Here is an example of how to solve a problem – the first time I saw Tuhon perform what we call the Reverse Series I was like and wondered if I could ever do it. Seeing Tuhon move made me see stars. Later I saw Tuhon taught it in an instructor weekend video. The movements seemed more doable now that Tuhon broke it down into steps. The first thing I tried was this simple step about how to change from a forward grip to reverse grip. And I left it at that until I got to learning it some time later.

This time around Tuhon taught the basics of how to get it and it wasn’t that bad, actually after I did it a few times I could grasp it. The one problem area was the switching. I found that as long as I moved at a certain speed it wasn’t as difficult to switch as I thought. However, if I slowed down to a certain speed and below switching became difficult. And what if I waited too long and had moved towards the end of the movement, yes this made switching slightly more difficult too. Another problem was if I did the other three Series before the Reverse series my fingers might be a bit stiff by the time I came around to doing switching and that affected the speed of the movements. So now I have a few problems to solve :-

a) How to do the Reverse Series at the same quick pace as the other series?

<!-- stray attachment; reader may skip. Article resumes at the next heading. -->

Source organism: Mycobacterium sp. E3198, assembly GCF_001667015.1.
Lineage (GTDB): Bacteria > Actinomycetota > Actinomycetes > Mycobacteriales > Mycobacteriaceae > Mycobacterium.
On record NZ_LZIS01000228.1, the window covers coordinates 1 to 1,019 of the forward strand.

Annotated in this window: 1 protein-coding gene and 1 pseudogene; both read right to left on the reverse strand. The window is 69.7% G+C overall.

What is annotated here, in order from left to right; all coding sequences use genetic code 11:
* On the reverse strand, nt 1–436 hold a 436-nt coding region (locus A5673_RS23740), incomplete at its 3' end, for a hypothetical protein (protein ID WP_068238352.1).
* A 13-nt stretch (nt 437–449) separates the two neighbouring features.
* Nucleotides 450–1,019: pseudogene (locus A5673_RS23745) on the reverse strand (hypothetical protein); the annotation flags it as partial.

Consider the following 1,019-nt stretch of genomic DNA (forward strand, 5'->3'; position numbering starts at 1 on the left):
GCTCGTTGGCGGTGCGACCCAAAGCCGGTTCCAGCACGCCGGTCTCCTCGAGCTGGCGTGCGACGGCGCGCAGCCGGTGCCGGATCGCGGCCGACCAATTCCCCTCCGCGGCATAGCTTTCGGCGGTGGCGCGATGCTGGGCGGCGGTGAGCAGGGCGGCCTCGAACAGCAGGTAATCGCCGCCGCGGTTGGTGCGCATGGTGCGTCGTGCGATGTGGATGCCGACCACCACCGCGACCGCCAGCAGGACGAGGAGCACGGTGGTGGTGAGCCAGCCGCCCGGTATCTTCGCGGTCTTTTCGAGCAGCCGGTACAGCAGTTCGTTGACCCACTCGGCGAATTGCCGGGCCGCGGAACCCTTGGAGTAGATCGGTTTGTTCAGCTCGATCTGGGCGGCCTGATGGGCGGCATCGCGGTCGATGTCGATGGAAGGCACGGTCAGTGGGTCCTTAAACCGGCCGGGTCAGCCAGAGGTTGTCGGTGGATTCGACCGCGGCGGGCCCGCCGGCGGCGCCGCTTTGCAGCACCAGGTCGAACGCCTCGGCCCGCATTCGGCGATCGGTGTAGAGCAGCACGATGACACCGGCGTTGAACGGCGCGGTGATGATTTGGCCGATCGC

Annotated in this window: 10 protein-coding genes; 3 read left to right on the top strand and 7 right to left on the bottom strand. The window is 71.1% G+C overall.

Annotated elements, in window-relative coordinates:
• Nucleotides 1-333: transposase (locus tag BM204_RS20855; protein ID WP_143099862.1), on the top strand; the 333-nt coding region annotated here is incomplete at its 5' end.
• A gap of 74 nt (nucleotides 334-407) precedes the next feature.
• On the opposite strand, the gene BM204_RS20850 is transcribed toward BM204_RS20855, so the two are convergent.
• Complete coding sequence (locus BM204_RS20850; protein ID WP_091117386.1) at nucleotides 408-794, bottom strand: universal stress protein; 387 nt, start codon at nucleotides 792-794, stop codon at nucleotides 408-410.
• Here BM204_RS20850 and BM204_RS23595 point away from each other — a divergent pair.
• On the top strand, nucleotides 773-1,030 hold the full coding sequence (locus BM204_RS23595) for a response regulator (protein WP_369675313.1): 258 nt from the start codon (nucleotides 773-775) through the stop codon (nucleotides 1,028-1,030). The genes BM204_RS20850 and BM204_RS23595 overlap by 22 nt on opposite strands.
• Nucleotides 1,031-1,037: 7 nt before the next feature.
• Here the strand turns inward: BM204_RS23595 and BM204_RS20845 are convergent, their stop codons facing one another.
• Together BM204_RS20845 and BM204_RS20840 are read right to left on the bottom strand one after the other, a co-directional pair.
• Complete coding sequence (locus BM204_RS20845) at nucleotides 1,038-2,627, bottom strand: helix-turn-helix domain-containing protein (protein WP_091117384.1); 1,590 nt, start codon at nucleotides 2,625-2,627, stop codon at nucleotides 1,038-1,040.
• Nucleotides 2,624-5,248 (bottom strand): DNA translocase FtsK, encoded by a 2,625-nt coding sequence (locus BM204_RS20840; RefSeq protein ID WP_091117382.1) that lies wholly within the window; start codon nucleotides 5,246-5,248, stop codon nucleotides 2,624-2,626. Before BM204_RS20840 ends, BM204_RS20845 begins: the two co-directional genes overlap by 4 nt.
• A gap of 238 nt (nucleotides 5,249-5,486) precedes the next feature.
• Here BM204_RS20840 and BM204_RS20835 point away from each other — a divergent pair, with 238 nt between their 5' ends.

b) How to switch whether the speed of movement is faster or slower?

c) How to switch if my fingers are stiffer from doing the entire double sticks series a few times in a row?

d) What to do if in the process of switching my fingers gripped too slow or wrongly? How to continue the flow and minimize the interuption to the pace of the flow as if there was no mistake?

e) Do I always have to switch behind? Yes, the logic why we do so makes sense. But what if I don’t have the space behind to turn, like when I practice on the balcony and I can’t turn more. How do I adhere to the logic of protecting my hand from being attacked while its in the midst of swtiching?

f) Should I always have to move faster rather than slower to make it easier to do the flow? What if I move slower because I can’t move at the usual faster speed? This actually happened when I practiced on the balcony. In working on solving this question I found that I could turn my body slightly differently to accomodate the smaller and tighter space in which I have to move

There is no one way of learning that works for everybody. Find the way that works for you. The above is the way that works for me. I guess this is because this is how I was taught to learn Wing Chun and Tai Chi. To me its a case of if it works then let’s continue using it. If it doesn’t then find out what would work and learn that, adapt it to my learning and make it work.

Wing Chun Mechanics

This is another clip from last week’s SKD Zoom class.

I was explaining the similarity between a movement from our sequence and its biomechanics.

The longer version of this clip touches on how SKD biomechanics is easier to do than Wing Chun biomechanics in the areas where they are dissimilar. This is especially for those who have a bigger chest from lifting weights.